For untold numbers of health-care consumers looking to research plans under the Affordable Care Act's online exchanges, a much-maligned website often served as their main deterrent.
A few weeks ago, George Kalogeropoulos and two other San Francisco programmers, Ning Liang and Michael Wasser, created a work-around in about three days, he told CNBC on Monday.
The friends built a cleaner, stripped-down version of HealthCare.gov—the federal site that was intended to let people research and enroll in plans but instead became the prime target for critics of Obamacare—that has attracted about 500,000 visitors in the past few weeks, Kalogeropoulos said on "Squawk on the Street."
They named the website HealthSherpa.com.
"The data was there," Kalogeropoulos said on "Squawk on the Street." "It really was about just making it easier to search and find plans."
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Visitors cannot enroll in plans on HealthSherpa.com but can compare coverage and rates based on their ZIP codes.
Kalogeropoulos told CNBC that users who qualify for a subsidy are referred back to HealthCare.gov. The site also put users directly in touch with insurers, he said.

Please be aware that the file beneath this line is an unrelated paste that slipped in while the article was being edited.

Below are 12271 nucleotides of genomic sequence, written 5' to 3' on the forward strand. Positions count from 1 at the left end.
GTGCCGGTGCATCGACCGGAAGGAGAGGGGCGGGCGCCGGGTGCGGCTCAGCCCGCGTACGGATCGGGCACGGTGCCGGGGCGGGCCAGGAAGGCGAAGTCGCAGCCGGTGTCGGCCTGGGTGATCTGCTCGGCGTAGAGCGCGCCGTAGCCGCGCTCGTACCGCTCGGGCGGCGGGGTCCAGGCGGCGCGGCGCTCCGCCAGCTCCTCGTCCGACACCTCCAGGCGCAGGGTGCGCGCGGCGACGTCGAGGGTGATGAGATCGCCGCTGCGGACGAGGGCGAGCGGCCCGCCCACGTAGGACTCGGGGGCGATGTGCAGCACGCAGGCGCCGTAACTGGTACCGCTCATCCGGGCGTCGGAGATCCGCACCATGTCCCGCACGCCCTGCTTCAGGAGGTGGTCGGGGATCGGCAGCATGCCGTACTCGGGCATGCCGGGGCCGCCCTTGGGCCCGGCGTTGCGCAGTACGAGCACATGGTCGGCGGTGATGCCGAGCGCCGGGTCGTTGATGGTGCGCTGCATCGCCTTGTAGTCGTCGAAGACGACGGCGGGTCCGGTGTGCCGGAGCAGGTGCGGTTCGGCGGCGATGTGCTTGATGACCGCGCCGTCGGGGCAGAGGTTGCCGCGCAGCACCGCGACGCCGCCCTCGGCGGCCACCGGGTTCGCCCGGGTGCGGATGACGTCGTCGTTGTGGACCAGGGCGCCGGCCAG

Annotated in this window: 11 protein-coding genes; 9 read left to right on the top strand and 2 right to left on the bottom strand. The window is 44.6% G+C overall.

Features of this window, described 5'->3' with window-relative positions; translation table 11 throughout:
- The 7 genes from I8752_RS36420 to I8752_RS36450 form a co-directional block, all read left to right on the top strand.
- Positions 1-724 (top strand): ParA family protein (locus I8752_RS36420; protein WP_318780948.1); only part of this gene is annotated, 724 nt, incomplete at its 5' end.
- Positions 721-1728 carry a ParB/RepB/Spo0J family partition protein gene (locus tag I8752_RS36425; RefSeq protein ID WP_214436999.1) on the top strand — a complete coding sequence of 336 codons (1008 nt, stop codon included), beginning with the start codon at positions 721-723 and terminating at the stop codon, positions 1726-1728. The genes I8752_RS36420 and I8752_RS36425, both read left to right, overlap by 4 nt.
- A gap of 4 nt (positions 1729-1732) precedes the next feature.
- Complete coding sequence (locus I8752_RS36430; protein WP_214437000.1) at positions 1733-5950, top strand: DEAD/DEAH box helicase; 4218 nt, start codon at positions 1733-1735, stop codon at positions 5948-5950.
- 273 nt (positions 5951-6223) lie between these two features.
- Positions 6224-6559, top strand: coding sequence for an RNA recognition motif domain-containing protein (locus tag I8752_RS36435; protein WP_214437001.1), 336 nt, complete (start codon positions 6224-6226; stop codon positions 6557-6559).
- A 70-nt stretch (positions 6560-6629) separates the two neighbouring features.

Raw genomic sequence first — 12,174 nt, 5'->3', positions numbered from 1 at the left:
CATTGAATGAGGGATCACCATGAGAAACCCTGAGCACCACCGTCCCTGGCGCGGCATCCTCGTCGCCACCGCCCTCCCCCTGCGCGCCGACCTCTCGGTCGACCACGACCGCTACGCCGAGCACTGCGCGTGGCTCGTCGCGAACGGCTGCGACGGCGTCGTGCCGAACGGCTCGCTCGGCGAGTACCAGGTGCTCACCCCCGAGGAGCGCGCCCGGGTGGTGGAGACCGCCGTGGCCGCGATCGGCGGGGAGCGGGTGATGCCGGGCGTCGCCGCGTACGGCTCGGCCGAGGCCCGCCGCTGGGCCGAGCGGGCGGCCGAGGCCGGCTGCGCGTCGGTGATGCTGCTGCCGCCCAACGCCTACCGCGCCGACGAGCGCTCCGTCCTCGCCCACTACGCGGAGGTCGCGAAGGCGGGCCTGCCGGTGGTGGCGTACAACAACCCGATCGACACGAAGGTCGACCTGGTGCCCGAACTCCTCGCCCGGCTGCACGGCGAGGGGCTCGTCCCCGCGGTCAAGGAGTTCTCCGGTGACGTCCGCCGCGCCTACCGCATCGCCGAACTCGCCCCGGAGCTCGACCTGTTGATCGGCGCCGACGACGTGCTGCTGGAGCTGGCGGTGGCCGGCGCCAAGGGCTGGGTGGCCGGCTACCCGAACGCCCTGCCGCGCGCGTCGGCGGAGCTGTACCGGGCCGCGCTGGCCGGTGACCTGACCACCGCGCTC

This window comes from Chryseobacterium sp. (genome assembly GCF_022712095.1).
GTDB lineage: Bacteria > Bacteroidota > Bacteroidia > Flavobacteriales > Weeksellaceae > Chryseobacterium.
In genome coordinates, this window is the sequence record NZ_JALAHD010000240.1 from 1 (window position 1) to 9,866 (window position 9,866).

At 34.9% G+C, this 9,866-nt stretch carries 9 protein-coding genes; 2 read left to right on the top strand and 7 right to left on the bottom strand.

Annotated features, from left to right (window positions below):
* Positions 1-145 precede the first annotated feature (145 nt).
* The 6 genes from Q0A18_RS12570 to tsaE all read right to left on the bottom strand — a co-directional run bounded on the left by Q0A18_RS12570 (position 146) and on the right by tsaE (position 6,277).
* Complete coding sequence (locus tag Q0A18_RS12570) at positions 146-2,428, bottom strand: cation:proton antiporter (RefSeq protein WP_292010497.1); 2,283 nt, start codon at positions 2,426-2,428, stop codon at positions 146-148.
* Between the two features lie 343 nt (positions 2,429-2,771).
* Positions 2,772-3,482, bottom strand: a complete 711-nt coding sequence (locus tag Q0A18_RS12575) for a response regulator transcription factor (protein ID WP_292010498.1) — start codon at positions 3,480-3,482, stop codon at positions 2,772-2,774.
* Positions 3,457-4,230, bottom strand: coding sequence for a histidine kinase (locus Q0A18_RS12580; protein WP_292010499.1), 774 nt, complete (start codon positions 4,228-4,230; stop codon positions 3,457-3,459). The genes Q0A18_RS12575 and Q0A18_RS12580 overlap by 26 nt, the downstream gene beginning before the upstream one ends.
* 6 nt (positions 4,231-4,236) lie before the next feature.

Delaware Gov. Jack Markell told CNBC on Monday that he has been directing residents to the state-run website because of the glitchy federal website. As of Thursday, however, only 136 people had signed up for coverage through the Delaware exchange, while 12,000 there had learned their policies were canceled, according to The Washington Post.
"I think everybody admits it's going in the wrong direction," Markell said on "Squawk Box." "And so there's no question, the most important thing is to get the website fixed. But No. 2, we've actually taken a number of steps to make sure, for example, that people who can't qualify for this subsidy can go to our website."
Kalogeropoulos doesn't fault the programmers who developed HealthCare.gov but instead blamed policy decisions, such as forcing people to sign up before they could see policy rates.
"The government is trying to do a lot with HealthCare.gov—sign people up, verify their income, check their immigration status," he said. "And when you try to do all of that in one place, it necessarily gets pretty complicated."
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